Researchers want to teach computers to detect sarcasm

Twitter logoSarcasm when done in real-life can be pretty obvious as it is often accompanied by eye-rolling, the tone of voice, and body language to indicate that what was said wasn’t said in seriousness. Unfortunately sarcasm online doesn’t translate too well. In fact a couple of years ago, the US Secret Service wanted sarcasm detectors on Twitter.

Turns out that they might be getting their wish, thanks to researchers who are trying to teach computers how to detect sarcasm on social media, like Twitter. The paper is titled “Contextualized Sarcasm Detection on Twitter” and basically it trains computers to look out for keywords that might denote a sarcastic message.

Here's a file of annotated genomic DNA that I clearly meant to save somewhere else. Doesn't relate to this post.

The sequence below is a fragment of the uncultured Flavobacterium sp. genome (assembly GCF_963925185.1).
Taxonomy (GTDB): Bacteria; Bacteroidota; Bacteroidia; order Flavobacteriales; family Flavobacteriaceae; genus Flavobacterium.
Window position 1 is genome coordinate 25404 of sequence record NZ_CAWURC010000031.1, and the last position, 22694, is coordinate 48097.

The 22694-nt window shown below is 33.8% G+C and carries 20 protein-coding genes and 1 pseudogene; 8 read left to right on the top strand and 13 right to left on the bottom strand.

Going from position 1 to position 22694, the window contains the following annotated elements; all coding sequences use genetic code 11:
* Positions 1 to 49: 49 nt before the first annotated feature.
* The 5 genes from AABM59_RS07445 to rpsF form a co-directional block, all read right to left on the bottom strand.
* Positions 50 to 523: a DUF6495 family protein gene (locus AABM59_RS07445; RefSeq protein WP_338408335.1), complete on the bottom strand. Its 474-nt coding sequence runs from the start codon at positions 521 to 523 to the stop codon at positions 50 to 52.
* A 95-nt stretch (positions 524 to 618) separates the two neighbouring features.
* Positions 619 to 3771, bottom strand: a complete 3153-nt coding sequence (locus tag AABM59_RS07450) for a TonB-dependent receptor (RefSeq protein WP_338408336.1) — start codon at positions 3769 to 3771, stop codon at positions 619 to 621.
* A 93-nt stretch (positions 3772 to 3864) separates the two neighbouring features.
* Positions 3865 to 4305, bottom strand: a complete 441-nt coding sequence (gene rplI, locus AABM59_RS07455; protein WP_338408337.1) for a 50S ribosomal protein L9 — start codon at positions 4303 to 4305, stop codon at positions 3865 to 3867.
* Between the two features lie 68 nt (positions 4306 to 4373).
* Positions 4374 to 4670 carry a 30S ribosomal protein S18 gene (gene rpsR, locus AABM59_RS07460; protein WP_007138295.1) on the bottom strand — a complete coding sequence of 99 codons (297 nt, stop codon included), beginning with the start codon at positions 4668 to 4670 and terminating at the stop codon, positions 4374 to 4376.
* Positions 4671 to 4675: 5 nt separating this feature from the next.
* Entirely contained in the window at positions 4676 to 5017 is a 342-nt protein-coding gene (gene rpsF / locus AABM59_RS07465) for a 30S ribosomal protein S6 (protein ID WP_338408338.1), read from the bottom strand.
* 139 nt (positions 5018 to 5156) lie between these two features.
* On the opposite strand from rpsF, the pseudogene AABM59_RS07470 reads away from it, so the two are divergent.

Such words include “clearly”, “shocked”, “gasp”, and “really”. It also pays attention to hashtags like “#lol” and the dead giveaway, “#sarcasm”. The computer was also trained to pay attention to other factors like location, age, gender, history of posts, and more. According to the researchers, it seems that they’ve had some success with it and have reported an 85% success rate when it comes to detecting sarcasm online.

The paper doesn’t dive into what kind of practical applications one might be able to expect from such technology, but like we said before, this could be used by law enforcement like the US Secret Service to determine which threats are real, and whether a post was made out of frustration or a joke in poor taste.


Source: Ubergizmo

Tags: social networks, technologies, Twitter

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